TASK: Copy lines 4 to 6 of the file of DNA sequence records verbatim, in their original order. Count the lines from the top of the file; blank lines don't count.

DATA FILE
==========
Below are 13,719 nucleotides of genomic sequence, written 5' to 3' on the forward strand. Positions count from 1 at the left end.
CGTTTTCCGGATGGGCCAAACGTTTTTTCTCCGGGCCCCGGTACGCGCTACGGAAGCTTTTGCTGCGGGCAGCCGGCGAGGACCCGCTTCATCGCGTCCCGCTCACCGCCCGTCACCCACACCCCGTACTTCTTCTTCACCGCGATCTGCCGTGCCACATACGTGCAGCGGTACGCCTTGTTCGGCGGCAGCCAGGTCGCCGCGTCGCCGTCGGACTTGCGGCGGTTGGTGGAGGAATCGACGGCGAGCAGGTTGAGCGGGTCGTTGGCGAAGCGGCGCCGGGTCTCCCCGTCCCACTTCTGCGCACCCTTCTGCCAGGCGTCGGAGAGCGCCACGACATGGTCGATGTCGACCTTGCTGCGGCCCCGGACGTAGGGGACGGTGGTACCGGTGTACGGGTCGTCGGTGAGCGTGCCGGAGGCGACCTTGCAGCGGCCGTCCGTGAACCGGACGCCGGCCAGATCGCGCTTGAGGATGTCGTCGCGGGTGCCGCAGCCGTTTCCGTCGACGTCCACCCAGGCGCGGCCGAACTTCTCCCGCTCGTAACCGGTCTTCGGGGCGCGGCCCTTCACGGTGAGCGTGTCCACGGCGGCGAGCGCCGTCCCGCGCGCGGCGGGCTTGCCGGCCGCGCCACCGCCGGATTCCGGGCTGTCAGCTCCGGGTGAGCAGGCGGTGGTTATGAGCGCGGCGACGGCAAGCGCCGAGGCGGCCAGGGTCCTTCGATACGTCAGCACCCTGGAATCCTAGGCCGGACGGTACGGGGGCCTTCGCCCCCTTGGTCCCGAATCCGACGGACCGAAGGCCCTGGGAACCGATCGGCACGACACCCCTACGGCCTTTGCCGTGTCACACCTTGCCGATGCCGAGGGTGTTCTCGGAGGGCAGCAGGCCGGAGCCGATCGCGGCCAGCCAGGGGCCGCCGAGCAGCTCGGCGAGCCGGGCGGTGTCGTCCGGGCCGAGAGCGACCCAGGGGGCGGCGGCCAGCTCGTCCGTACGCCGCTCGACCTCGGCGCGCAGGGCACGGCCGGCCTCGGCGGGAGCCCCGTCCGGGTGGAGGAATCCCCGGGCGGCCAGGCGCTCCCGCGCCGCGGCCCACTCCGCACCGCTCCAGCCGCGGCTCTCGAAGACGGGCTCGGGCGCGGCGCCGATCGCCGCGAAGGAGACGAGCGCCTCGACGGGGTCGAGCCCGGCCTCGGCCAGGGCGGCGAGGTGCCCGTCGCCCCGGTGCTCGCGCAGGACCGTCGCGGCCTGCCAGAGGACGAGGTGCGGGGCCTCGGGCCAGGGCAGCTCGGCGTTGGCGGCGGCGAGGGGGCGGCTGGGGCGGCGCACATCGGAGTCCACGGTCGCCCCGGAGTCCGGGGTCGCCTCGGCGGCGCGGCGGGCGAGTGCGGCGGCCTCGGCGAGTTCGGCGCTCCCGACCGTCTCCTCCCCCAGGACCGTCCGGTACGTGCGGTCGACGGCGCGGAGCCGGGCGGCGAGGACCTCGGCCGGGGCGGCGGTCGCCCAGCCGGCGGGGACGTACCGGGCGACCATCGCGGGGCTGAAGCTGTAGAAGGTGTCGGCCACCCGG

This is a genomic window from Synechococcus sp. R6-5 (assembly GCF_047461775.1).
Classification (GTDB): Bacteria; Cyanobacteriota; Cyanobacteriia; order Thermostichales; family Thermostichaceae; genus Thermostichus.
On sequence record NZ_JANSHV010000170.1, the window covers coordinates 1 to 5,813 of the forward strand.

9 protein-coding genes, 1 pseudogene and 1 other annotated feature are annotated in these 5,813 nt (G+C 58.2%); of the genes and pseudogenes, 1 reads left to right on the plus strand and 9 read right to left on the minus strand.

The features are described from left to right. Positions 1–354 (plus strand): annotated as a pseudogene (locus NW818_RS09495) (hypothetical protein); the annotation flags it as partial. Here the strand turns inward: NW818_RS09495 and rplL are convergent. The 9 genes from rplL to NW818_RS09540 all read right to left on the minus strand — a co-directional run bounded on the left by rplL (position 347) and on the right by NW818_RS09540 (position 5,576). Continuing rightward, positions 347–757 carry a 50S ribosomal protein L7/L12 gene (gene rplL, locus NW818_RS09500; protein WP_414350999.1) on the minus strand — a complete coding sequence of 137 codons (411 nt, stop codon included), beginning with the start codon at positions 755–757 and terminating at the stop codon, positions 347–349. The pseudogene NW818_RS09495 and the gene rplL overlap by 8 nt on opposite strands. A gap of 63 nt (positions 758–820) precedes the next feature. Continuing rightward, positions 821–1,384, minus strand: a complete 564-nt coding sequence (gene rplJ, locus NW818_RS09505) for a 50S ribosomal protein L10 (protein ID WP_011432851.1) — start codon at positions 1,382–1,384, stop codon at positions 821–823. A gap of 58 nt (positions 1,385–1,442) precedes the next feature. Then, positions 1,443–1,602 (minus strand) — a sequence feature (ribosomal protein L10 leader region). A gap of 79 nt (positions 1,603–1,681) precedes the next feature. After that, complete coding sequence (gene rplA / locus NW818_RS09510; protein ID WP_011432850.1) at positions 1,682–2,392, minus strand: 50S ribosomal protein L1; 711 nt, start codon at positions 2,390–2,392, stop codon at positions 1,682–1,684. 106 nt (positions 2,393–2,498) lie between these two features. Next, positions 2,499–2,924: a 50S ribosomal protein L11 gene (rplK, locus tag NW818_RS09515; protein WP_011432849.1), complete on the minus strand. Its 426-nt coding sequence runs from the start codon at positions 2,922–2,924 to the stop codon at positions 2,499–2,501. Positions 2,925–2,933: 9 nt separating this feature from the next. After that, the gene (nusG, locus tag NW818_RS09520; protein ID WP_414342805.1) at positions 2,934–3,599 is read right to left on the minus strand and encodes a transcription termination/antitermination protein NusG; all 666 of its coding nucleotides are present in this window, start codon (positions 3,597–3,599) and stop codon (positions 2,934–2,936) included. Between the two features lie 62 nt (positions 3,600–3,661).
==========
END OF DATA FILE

Classification (GTDB): Bacteria; Cyanobacteriota; Cyanobacteriia; order Thermostichales; family Thermostichaceae; genus Thermostichus.
On sequence record NZ_JANSHV010000170.1, the window covers coordinates 1 to 5,813 of the forward strand.

9 protein-coding genes, 1 pseudogene and 1 other annotated feature are annotated in these 5,813 nt (G+C 58.2%); of the genes and pseudogenes, 1 reads left to right on the plus strand and 9 read right to left on the minus strand.